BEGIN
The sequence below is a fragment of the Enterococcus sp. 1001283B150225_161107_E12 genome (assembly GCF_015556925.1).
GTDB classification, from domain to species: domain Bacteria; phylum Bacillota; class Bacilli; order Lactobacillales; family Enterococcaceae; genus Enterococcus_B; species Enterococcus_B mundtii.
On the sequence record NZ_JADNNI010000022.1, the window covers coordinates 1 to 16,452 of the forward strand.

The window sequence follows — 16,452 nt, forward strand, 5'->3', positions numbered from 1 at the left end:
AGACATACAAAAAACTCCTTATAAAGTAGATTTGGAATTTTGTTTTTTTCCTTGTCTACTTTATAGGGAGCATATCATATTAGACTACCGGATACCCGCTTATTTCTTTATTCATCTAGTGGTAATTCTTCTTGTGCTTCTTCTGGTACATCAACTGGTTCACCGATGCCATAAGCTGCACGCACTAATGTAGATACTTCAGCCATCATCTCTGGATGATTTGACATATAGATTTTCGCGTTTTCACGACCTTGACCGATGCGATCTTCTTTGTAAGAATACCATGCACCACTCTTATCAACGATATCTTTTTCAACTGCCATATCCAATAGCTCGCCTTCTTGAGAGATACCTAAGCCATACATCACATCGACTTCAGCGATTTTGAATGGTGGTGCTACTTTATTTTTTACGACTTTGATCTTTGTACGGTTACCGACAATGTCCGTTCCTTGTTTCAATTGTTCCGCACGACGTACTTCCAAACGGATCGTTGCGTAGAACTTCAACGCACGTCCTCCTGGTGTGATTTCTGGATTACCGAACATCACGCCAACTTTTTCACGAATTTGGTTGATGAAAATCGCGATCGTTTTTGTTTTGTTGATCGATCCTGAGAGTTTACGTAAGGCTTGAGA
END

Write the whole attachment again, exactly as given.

The sequence below is a fragment of the Enterococcus sp. 1001283B150225_161107_E12 genome (assembly GCF_015556925.1).
GTDB classification, from domain to species: domain Bacteria; phylum Bacillota; class Bacilli; order Lactobacillales; family Enterococcaceae; genus Enterococcus_B; species Enterococcus_B mundtii.
On the sequence record NZ_JADNNI010000022.1, the window covers coordinates 1 to 16,452 of the forward strand.

The window sequence follows — 16,452 nt, forward strand, 5'->3', positions numbered from 1 at the left end:
AGACATACAAAAAACTCCTTATAAAGTAGATTTGGAATTTTGTTTTTTTCCTTGTCTACTTTATAGGGAGCATATCATATTAGACTACCGGATACCCGCTTATTTCTTTATTCATCTAGTGGTAATTCTTCTTGTGCTTCTTCTGGTACATCAACTGGTTCACCGATGCCATAAGCTGCACGCACTAATGTAGATACTTCAGCCATCATCTCTGGATGATTTGACATATAGATTTTCGCGTTTTCACGACCTTGACCGATGCGATCTTCTTTGTAAGAATACCATGCACCACTCTTATCAACGATATCTTTTTCAACTGCCATATCCAATAGCTCGCCTTCTTGAGAGATACCTAAGCCATACATCACATCGACTTCAGCGATTTTGAATGGTGGTGCTACTTTATTTTTTACGACTTTGATCTTTGTACGGTTACCGACAATGTCCGTTCCTTGTTTCAATTGTTCCGCACGACGTACTTCCAAACGGATCGTTGCGTAGAACTTCAACGCACGTCCTCCTGGTGTGATTTCTGGATTACCGAACATCACGCCAACTTTTTCACGAATTTGGTTGATGAAAATCGCGATCGTTTTTGTTTTGTTGATCGATCCTGAGAGTTTACGTAAGGCTTGAGA